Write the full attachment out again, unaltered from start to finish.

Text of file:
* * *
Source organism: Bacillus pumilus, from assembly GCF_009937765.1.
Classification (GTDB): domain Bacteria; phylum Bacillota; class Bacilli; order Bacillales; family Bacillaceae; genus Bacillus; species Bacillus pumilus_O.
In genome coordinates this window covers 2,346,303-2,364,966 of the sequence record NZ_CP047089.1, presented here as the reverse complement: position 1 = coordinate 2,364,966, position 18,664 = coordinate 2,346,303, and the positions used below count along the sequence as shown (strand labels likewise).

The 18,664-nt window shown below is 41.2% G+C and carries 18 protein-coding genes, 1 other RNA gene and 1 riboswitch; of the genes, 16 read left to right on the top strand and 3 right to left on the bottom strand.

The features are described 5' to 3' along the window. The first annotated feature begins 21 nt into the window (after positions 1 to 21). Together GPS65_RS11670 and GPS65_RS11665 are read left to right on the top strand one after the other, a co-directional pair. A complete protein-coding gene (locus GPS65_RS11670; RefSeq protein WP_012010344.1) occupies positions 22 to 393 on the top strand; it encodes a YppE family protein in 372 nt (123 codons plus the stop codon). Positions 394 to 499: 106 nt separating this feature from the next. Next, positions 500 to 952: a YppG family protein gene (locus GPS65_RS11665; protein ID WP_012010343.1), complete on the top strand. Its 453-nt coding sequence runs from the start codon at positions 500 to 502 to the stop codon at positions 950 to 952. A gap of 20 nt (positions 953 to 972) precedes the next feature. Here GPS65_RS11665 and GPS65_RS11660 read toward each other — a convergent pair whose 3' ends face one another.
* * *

Source organism: Bacillus pumilus, from assembly GCF_009937765.1.
Classification (GTDB): domain Bacteria; phylum Bacillota; class Bacilli; order Bacillales; family Bacillaceae; genus Bacillus; species Bacillus pumilus_O.
In genome coordinates this window covers 2,346,303-2,364,966 of the sequence record NZ_CP047089.1, presented here as the reverse complement: position 1 = coordinate 2,364,966, position 18,664 = coordinate 2,346,303, and the positions used below count along the sequence as shown (strand labels likewise).

The 18,664-nt window shown below is 41.2% G+C and carries 18 protein-coding genes, 1 other RNA gene and 1 riboswitch; of the genes, 16 read left to right on the top strand and 3 right to left on the bottom strand.

The features are described 5' to 3' along the window. The first annotated feature begins 21 nt into the window (after positions 1 to 21). Together GPS65_RS11670 and GPS65_RS11665 are read left to right on the top strand one after the other, a co-directional pair. A complete protein-coding gene (locus GPS65_RS11670; RefSeq protein WP_012010344.1) occupies positions 22 to 393 on the top strand; it encodes a YppE family protein in 372 nt (123 codons plus the stop codon). Positions 394 to 499: 106 nt separating this feature from the next. Next, positions 500 to 952: a YppG family protein gene (locus GPS65_RS11665; protein ID WP_012010343.1), complete on the top strand. Its 453-nt coding sequence runs from the start codon at positions 500 to 502 to the stop codon at positions 950 to 952. A gap of 20 nt (positions 953 to 972) precedes the next feature. Here GPS65_RS11665 and GPS65_RS11660 read toward each other — a convergent pair whose 3' ends face one another.